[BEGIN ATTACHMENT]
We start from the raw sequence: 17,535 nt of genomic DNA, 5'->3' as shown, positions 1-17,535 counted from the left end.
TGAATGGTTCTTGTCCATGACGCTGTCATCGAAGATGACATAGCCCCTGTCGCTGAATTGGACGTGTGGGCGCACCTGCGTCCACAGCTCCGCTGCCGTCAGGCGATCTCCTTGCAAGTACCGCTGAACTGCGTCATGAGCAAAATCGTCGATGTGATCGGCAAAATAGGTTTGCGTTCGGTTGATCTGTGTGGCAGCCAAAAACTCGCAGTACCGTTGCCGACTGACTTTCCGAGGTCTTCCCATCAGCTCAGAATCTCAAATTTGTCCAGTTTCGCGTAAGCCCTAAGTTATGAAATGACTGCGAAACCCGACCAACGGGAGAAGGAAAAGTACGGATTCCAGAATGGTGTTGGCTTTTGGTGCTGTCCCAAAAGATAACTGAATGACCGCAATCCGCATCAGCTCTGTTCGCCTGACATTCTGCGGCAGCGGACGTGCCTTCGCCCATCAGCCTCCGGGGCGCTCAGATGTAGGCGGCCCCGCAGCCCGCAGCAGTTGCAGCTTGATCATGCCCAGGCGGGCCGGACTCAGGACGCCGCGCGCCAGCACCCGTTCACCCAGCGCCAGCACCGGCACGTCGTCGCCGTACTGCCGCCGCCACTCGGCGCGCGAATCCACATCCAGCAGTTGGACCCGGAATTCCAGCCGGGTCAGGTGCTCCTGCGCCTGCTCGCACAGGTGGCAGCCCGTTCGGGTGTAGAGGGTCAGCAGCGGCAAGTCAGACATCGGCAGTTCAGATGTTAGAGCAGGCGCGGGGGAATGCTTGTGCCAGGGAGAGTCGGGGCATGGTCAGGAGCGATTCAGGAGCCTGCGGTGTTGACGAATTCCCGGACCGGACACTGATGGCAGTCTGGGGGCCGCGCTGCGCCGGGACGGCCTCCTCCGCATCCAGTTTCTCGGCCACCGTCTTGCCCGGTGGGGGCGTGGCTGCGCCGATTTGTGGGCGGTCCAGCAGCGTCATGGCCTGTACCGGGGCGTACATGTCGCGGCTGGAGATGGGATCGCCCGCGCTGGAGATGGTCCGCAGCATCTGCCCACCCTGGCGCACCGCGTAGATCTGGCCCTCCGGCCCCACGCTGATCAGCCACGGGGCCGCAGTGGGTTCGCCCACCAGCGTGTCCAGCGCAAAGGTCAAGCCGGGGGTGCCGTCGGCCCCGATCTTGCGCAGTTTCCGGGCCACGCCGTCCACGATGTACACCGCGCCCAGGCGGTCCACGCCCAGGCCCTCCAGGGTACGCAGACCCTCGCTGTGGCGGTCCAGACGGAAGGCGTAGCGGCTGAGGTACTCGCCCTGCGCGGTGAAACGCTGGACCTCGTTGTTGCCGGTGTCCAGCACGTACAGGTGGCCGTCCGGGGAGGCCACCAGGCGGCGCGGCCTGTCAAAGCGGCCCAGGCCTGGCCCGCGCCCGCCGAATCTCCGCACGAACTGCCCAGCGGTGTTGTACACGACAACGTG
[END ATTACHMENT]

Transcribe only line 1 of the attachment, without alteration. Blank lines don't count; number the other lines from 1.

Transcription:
We start from the raw sequence: 17,535 nt of genomic DNA, 5'->3' as shown, positions 1-17,535 counted from the left end.